Urgency of food security ecosystem

In July 2023, India witnessed a skyrocketing price of tomatoes. This has put the lives of ordinary Indians in peril. In order to stabilize prices within India, a strategy was initiated to lower tomato prices by importing them from Nepal. This was confirmed by Indian Finance Minister Nirmala Sitaraman’s speech in parliament. As a result, the price of tomatoes has dropped from INR 70 to INR 50 per KG since August 15th, 2023. The price of tomatoes is a key ingredient in Indian kitchens, and an increase in its price affects millions of ordinary Indians. Recognizing this fact, the Indian government acted immediately.

India prohibited the global export of non-Basmati rice. This action by India has impacted Nepal, potentially leading to a rice crisis in the Nepali market. In response, Nepal requested one hundred thousand tons of rice, 50 thousand tons of sugar, and five thousand tons of paddy from the Indian government in July 2023. Following Nepal’s request, the Indian government provided ninety-five thousand tons of rice to Nepal in October 2023, which will be a lifeline during Nepal’s ongoing one-month-long festive season.

Food security issues

Being self-reliant on food security is not only a humanitarian imperative where a country gains the ability to support others during times of crisis but also a strategic advantage where control over ‘food’ supply and production can be weaponized against others. Well, this isn’t morally correct in terms of the larger picture of humanity, but it has been used widely by the powerful countries.

This means that if a country only exports a small portion of its production, the importing country is heavily affected. This vulnerability was evident during the Russia-Ukraine war, when vital grain products were exported to vulnerable regions of Africa via the Black Sea. Suddenly, war erupted, putting supplies in jeopardy. This further led to an increase in the price of food supplies worldwide due to the Russia-Ukraine war, and a similar increase might occur in the ongoing Israel-Hamas war. In July 2023, the price of rice in the global market increased by 2.8 percent, reaching its highest level in nearly 122 years. This was a direct consequence of Russia’s ban on the export of food products through the Black Sea route, along with the export ban of non-basmati rice by India, as reported by the FAO of the United Nations. This price increase is the highest since September 2011. Therefore, food security and storage are vital safeguards in possible times of war or famine. This is why there is a famous Nepali saying: “Save seed in famine and protect yourself in chaos”. In 2023, India was ranked 111th and Nepal 69th on the Global Hunger Index, indicating a ‘serious’ and ‘moderate’ state of food security, respectively. Hence, substantial actions from the Indian government are necessary to improve food security. Although the Indian cabinet approved the Pradhan Mantri Garib Kalyan Ann Yojana (PMGKAY), the flagship project of the Indian government aimed at establishing a new integrated food security scheme that commenced in January 2023, the full realization of this project is yet to be achieved. Though India is one of the world’s largest suppliers of agriculture products, there is a need for better harmonization of its agricultural crops with the demands of its grassroots public for food.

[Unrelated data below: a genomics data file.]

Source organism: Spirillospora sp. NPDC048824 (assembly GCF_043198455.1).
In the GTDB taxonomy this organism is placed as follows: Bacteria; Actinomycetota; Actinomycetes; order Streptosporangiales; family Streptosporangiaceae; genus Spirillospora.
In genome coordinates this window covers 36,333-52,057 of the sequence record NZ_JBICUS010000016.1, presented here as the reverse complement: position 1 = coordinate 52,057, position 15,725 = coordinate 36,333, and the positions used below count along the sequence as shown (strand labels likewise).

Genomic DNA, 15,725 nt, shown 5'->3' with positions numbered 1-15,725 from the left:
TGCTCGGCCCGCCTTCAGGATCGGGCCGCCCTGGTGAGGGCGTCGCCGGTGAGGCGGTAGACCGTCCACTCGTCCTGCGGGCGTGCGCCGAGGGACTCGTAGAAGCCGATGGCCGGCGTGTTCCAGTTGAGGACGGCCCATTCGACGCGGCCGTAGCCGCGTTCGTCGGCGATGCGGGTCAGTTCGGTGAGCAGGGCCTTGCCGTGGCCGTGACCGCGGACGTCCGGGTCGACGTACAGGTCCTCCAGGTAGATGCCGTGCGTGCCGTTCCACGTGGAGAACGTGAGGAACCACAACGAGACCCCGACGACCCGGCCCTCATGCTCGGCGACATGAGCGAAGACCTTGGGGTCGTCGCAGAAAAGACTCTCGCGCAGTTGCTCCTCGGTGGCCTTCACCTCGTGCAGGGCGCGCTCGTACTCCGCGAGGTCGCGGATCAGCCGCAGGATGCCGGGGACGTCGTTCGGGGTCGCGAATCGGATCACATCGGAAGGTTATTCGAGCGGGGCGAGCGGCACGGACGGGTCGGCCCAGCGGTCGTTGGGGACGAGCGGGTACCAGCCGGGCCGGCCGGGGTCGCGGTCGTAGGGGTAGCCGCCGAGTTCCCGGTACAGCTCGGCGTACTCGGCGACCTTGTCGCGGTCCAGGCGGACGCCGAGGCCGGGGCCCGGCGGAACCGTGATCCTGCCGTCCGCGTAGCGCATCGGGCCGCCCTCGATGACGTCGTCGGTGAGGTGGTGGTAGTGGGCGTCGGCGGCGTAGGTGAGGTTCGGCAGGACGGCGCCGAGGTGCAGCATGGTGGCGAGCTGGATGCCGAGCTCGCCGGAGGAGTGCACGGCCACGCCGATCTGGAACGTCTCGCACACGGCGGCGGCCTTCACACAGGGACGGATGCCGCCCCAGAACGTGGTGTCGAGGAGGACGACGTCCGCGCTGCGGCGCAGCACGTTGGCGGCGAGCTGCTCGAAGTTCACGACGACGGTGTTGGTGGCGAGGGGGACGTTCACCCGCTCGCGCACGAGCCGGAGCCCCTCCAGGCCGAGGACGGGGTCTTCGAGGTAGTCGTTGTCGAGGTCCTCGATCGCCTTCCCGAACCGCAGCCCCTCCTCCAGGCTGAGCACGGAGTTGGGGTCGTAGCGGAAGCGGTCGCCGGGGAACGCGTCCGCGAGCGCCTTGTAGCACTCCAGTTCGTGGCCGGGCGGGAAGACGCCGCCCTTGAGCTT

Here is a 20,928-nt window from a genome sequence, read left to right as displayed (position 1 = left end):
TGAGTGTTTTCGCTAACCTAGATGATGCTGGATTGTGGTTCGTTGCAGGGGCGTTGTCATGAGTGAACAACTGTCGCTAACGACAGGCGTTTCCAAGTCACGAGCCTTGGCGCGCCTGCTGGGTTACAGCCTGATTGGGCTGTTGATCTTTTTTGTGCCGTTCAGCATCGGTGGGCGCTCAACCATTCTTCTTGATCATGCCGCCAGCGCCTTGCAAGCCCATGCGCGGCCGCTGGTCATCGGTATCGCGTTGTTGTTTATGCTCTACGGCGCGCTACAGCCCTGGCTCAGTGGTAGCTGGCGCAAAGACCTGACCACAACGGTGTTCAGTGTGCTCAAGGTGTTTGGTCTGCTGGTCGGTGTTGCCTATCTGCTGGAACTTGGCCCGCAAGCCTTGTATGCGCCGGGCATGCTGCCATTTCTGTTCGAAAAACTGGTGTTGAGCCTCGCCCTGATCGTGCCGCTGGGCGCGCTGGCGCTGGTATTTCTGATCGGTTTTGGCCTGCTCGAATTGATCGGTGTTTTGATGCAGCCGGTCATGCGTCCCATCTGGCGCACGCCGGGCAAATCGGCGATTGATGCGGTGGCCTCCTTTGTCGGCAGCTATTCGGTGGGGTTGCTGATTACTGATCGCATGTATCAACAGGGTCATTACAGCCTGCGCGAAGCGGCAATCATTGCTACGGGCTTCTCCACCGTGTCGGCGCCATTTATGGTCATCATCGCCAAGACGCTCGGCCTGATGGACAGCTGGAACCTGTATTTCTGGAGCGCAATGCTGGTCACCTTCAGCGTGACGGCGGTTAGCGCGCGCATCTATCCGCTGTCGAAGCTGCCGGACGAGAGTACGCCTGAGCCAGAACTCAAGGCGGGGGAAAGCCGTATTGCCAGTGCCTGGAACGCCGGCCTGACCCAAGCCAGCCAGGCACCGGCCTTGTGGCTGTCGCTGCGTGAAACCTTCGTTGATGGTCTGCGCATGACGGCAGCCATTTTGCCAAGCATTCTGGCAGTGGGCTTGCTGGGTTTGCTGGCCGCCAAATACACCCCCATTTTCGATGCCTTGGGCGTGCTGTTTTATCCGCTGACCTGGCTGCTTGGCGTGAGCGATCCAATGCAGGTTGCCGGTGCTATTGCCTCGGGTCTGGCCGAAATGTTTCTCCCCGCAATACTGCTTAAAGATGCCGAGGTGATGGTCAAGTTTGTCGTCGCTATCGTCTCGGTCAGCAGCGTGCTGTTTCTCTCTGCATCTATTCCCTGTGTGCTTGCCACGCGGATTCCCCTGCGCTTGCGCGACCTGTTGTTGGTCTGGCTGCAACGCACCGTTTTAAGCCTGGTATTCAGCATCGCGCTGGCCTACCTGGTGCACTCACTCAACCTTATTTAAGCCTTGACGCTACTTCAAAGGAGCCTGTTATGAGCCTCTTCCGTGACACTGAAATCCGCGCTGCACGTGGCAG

According to the Global Food Policy Report 2023, Nepal experienced approximately 13% food insecurity, with over 10% classified as severe food insecurity from 2017–2019. The report further highlights that disruptions in the food supply chain and unregulated migrations are amplifying the food security issue.

Way Forward

India’s request to import tomatoes from Nepal, alongside Nepal’s demand for rice, paddy, and sugar, highlights the strength of bilateral cooperation during times of crisis. This incident demonstrates the value of true friendship and neighbors supporting each other in challenging moments. However, it’s worth noting that sometimes bilateral issues between Nepal and India are politicized for their own gain, potentially exacerbating crises. As Nepal and India deepen their economic ties and strive for mutual prosperity, it becomes evident that their partnership is not only advantageous but also essential for the well-being of both nations and their people.

Achieving self-reliance in food production is a formidable challenge, partly due to our struggles in efficiently managing land for a holistic approach. In foreign policy, self-reliance on food is also a special strength that allows us to assert our national interests in front of powerful countries. Without this self-sufficiency and the fact that our country’s food supply is heavily dependent on foreign sources, maintaining our sovereignty in today’s ever-changing world political situation would be challenging.

Lastly, while India provided rice to Nepal upon her request, it may not be sustainable for India to provide in the long term, especially during the time of special situations inside India. This is because India is facing an election in 2024, and ensuring price stability within the country is crucial to managing public sentiment. Achieving this requires a sufficient reserve within the country. In a broader context, Nepal and India can collaborate to enhance the food security ecosystem with the common concept of a food bank and a food reserve godown. India is classified as being in a ‘serious’ stage, according to the Hunger Index. Similarly, due to its limited rice production, Nepal is struggling to meet its demand. This underscores the necessity for both countries to work together to establish a robust food security ecosystem.

Saurav Raj Pant
Saurav Raj Pant
PhD. Student of International Relations & Diplomacy of Tribhuvan University, Nepal